The island of Maewo in Vanuatu is home to the stunning Moon Cave. Steeped with cultural significance, it’s a gorgeous place to take a dip.
- The kastom story of how the cave was formed
- The deep blue water
- Three canals of water and the current that pushes you through
- The 45 minute boat ride along a mountainous coastline (count how many waterfalls you can see – they don’t call this Waterfall Island for nothing!)
- Shafts of light striking crystal waters
Hidden inside an inconspicuous headland on the towering west coastline of Maewo Island lies a cave, rich in cultural stories and beauty. As you drift in by boat and don your flippers and snorkel, you’ll find yourself gasping at the sheer wonder of it all. How do rocks form like this? When did this happen?
With the boat rocking gently in the aqua pools, your guide will tell the story of the god of the sea, Tagaro and ‘the cave of the hole of the moon’, or Moon Cave as it’s commonly known.
A long time ago, the moon lived in this cave, and the light did not shine beyond the walls. Tagaro saw that this was not good, so he threw it out to the south. Then he realised that only the people in the south had light, and the people in the north were in darkness.
So he took the moon and threw it to the north. But then the people in the south didn’t have light. Tagaro took the moon back to the cave and threw it out to the west. Its light shone on all people in Maewo and Tagaro saw that it was good.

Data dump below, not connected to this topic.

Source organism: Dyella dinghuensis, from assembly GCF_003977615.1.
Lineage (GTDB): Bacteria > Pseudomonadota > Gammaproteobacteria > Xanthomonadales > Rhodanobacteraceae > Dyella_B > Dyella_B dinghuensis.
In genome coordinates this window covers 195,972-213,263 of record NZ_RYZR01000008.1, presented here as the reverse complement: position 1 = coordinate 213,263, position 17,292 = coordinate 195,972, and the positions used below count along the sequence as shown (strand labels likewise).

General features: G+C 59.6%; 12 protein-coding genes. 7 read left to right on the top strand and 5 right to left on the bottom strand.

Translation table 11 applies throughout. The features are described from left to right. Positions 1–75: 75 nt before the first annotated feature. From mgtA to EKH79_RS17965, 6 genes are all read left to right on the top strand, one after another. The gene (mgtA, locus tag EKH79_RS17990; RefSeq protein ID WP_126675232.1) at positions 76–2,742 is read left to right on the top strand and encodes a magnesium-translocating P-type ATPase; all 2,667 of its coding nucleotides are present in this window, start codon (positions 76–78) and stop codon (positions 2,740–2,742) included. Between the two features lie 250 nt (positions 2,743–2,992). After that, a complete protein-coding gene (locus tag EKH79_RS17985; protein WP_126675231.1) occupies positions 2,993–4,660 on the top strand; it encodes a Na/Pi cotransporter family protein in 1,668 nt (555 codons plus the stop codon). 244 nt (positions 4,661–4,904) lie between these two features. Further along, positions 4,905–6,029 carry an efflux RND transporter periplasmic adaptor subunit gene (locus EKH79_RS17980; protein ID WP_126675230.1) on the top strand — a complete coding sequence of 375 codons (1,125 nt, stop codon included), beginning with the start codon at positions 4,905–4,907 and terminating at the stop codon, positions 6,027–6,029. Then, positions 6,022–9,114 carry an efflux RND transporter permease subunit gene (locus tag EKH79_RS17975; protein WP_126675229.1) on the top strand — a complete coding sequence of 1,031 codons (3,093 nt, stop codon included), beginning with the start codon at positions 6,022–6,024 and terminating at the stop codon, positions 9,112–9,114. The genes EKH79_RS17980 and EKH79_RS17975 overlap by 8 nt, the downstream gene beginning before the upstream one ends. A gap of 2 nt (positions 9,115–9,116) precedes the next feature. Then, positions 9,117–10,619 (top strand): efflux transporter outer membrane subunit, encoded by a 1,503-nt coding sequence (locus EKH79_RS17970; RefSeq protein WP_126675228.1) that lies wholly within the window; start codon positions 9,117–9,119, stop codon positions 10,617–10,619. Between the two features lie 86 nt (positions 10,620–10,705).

The three canals of water, one of which you will enter through, another which you will leave from, are the places where the moon passed when it was thrown. You’ll notice the water runs deepest here.
- Snorkel and flippers (if you’re a keen snorkeller, bring these from home)
- A hat for the boat
- Some money to pay your entrance fee to the owner of the cave
How To Get There
The Maewo Moon Cave is closest to the village of Nasawa, and from here you can catch a boat up the west coast. Of course, no matter where you stay on the island, your hosts will be able to arrange your guides and boats to get you there. It’s about a 30-45 minute boat ride to the cave, and you’ll be thankful for every minute.
You don’t need to be able to swim to get to this cave, as the boat can enter and exit the canals quite easily. However, you will have the opportunity to dive off the boat and explore the reef below and I couldn’t recommend the experience more! The current will start to pull you back to sea, so if you’re not a strong swimmer, let your boat driver know and he’ll make sure to pick you up before the current carries you too far.
You can stay in the Moon Cave for as long as you like. Depending on where you’re coming from, the boat ride could be anywhere between 30 and 45 minutes.
– There are no ATMs on Maewo and many of the outer islands, so don’t forget to grab enough cash before you go. You’ll find plenty of ATMs in Port Vila town or at the international terminal just a minute walk from the domestic terminal at the airport.
– Maewo Island is one of the true ‘off the beaten track’ destinations, and therefore the tourism infrastructure is not highly developed. For this reason, it may be tricky to book things in advance from overseas. We suggest you use the friendly staff at the nearby Santo Travel Centre or even phone them on +678 36616 or +678 7104029 and they’ll help get everything you need organised.
– Air Vanuatu flies into Maewo from both Port Vila and Santo and usually 2-3 times a week. If your travel plans are a little flexible, it’s worth booking the domestic flights in person at the Air Vanuatu office to get the 20% discount (you’ll need to show your return Air Vanuatu international flight ticket) or if you prefer to have it locked in early you can book online through Air Vanuatu.
Where to next? Vanuatu’s outer islands are waiting for you…